Sample Chapter

error may be tedious especially for beginners. If you understand these characteristics of

surface modeling, it will be helpful for you not to give up and skip to the next step to accomplish your task.

In addition, keep in mind the following guidelines for successful surface modeling.

1. Choose as simple a process as possible.

2. Manage elements by using the geometrical sets.

3. If two elements have to meet, there should be no gap between the objects.

4. Create a solid body as early as possible. Keep in mind that the final result is almost always a solid body.

5. The surface has to be as smooth as possible.

2.2 Geometrical Sets

You can group geometries into a type of folder which is called a Geometrical Set and Body. There are two kinds of geometrical sets: geometrical sets(GS) and ordered geo- metrical sets(OGS). We should understand the characteristics and usages of geometrical sets and bodies to manage CATIA geometries properly and to understand and efficiently modify modeling history.

2.2.1 Creating a Geometrical Set

You can create geometrical sets according to the following process.

1. Select features in the Spec Tree and choose Insert > Geometrical Set in the menu bar.

2. Enter the name of the geometrical set and choose either GS, Part Body or OGS(Ordered

Geometrical Set) in the Spec Tree.

3. Click OK in the Insert Geometrical Set dialog box.

Sample Chapter

The selected geometries are grouped in the geometry set “a” as shown in Fig 2-1.

selected geometries are grouped in the geometry set “a” as shown in Fig 2-1. Fig 2-1
selected geometries are grouped in the geometry set “a” as shown in Fig 2-1. Fig 2-1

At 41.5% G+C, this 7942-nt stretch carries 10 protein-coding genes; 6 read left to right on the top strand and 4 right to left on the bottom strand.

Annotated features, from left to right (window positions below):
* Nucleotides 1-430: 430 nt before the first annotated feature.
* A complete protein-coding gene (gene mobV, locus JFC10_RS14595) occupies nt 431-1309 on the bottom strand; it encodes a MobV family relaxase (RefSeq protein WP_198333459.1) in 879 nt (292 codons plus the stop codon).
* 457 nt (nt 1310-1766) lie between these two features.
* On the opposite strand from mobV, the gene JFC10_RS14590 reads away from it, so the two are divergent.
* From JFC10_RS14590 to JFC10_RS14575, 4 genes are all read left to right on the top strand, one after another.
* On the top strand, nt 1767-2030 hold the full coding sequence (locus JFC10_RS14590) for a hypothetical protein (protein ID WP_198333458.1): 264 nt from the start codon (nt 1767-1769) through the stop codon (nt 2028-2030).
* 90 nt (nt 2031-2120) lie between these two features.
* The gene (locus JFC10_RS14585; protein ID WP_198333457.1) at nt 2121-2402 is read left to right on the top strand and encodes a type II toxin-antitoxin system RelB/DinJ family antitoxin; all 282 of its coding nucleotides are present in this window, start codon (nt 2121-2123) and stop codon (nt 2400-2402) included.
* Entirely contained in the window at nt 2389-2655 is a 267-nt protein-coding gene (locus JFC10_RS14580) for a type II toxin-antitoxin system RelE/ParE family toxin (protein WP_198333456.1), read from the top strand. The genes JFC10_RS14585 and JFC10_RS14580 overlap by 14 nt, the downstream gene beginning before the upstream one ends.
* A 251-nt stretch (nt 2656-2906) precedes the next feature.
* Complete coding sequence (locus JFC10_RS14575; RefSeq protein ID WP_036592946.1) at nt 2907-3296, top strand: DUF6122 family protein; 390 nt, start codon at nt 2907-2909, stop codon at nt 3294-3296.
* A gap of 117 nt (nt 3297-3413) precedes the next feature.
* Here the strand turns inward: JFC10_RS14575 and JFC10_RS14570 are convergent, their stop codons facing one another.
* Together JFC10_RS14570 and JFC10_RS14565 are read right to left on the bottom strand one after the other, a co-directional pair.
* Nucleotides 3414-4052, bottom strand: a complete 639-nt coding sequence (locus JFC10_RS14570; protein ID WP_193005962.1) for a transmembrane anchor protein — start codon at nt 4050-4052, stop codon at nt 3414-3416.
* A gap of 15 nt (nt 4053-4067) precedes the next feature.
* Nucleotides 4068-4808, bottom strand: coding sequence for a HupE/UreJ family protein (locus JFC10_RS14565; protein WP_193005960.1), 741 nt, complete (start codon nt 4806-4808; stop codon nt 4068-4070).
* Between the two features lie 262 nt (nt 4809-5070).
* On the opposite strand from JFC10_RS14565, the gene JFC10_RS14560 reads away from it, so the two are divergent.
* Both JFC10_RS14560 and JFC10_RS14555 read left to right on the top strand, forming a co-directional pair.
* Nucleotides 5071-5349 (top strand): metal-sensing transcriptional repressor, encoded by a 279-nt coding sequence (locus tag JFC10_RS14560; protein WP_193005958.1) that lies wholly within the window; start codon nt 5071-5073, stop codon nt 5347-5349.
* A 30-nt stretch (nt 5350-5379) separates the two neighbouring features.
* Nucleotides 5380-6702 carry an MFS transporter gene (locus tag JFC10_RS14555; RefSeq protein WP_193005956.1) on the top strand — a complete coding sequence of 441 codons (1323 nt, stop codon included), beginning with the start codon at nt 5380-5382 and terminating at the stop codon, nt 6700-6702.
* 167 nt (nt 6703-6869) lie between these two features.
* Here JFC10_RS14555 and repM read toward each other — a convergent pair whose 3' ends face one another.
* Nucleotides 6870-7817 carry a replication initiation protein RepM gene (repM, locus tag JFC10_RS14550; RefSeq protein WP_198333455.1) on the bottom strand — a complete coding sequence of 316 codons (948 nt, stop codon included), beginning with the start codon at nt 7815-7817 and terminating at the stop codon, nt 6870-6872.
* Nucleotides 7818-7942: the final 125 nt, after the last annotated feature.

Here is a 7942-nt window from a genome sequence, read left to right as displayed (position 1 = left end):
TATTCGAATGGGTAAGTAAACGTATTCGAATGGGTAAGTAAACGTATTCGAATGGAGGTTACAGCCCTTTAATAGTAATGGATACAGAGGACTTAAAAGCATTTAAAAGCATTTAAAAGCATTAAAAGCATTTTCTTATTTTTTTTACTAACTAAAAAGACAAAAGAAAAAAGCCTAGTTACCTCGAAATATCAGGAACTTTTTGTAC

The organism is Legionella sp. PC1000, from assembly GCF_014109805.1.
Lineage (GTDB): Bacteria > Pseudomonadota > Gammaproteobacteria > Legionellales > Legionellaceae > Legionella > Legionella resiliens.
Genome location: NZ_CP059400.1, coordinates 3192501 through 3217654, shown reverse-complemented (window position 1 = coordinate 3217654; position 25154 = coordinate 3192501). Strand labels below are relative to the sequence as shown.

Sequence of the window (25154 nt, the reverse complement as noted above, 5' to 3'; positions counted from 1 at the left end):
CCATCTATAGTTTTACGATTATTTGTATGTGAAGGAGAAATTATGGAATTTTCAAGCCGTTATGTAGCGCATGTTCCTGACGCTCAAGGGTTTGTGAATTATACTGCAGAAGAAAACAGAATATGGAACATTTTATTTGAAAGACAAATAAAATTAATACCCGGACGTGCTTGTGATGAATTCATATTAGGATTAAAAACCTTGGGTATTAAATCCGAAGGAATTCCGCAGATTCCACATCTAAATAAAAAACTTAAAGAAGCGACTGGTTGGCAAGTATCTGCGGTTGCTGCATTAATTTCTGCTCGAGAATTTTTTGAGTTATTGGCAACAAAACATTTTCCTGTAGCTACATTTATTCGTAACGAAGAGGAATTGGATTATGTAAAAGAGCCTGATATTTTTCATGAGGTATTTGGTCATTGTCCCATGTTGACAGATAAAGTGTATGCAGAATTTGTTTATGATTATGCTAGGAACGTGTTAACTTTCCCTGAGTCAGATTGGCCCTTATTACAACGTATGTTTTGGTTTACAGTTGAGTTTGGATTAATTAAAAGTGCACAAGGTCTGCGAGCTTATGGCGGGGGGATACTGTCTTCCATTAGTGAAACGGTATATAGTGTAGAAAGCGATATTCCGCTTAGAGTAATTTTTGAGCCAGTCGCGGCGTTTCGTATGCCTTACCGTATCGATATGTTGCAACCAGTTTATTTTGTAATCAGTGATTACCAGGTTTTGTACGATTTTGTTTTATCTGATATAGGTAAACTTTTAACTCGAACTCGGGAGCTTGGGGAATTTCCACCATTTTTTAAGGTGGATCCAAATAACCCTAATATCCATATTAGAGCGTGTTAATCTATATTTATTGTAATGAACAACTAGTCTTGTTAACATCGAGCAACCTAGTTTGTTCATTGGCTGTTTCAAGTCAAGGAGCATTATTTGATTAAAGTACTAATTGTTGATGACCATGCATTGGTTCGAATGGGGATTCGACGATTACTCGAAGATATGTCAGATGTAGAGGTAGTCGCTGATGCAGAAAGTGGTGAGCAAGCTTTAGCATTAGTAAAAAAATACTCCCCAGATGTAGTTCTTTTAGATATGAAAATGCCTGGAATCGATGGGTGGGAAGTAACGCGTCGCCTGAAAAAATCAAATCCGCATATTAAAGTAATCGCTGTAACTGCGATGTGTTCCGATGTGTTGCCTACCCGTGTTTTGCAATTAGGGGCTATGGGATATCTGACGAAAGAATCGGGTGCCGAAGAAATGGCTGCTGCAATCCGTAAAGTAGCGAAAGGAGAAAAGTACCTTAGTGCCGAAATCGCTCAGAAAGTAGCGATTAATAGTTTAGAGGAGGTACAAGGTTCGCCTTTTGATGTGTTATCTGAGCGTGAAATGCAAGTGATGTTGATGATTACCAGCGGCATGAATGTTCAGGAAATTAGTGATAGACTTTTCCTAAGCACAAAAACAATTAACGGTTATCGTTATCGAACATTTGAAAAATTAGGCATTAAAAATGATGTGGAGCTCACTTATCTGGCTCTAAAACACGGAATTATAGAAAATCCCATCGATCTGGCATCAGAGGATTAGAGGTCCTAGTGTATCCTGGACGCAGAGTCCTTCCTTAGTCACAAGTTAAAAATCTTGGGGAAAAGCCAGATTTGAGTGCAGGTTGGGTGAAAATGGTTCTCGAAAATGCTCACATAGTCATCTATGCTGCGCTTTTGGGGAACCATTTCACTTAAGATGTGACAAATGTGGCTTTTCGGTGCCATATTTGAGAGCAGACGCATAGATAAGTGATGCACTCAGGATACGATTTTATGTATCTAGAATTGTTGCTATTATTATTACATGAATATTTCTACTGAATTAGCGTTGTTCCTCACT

selected geometries are grouped in the geometry set “a” as shown in Fig 2-1. Fig 2-1

Fig 2-1 Creating a Geometrical Set

Ch 2: Creating a Freeform Surface in a Solid Body

You can remove the geometrical set by right clicking on the geometrical set and choosing

“a” object > Remove Geometrical Set as shown in Fig 2-2.

object > Remove Geometrical Set as shown in Fig 2-2. Fig 2-2 Removing a Geometrical Set

Fig 2-2 Removing a Geometrical Set

Exercise 01

Creating Wireframe and Surface into a Geometrical Set

In this exercise, we will learn how to create geometries into a geometrical set according to the following procedure.

Sample Chapter

1. Start a new file and create geometrical sets.

2. Create sketches and planes into a geometrical set.

3. Create a surface into a geometrical set.

4. Move geometry into another geometrical set.

Creating a New Part

1. Close all parts by choosing File > Close in the menu bar.

2. Choose File > New and select Part in the New dialog box as shown in Fig 2-3.

3. Enter part name in the New Part dialog box and uncheck the Enable hybrid design

option as shown in Fig 2-4.

4. Click OK.

Switching to GSD Workbench

1. Choose Start > Shape > Generative Shape Design.

Fig 2-3 Selecting File Type Creating Geometrical Sets Fig 2-4 Part Name 1. Create two

Fig 2-3 Selecting File Type

Creating Geometrical Sets

Fig 2-3 Selecting File Type Creating Geometrical Sets Fig 2-4 Part Name 1. Create two geometrical

Fig 2-4 Part Name

1. Create two geometrical sets named “wireframe” and “surface” as shown in Fig 2-5.

named “wireframe” and “surface” as shown in Fig 2-5. Fig 2-5 Creating Geometrical Sets Sample Chapter
named “wireframe” and “surface” as shown in Fig 2-5. Fig 2-5 Creating Geometrical Sets Sample Chapter

Fig 2-5 Creating Geometrical Sets

Sample Chapter

Creating Sketches in the “wireframe” GS

1. Define the “wireframe” GS in a work object. (Right click on the “ wireframe” GS and

press “f”.)

2.

Create a sketch on the zx plane as shown in Fig 2-6 A .

Create a sketch on the zx plane as shown in Fig 2-6 A .

3.

Create a plane by offsetting the zx plane 70mm.

4.

Create another sketch on the offset plane as shown in Fig 2-6 B .

Create another sketch on the offset plane as shown in Fig 2-6 B .

70mm. 4. Create another sketch on the offset plane as shown in Fig 2-6 B .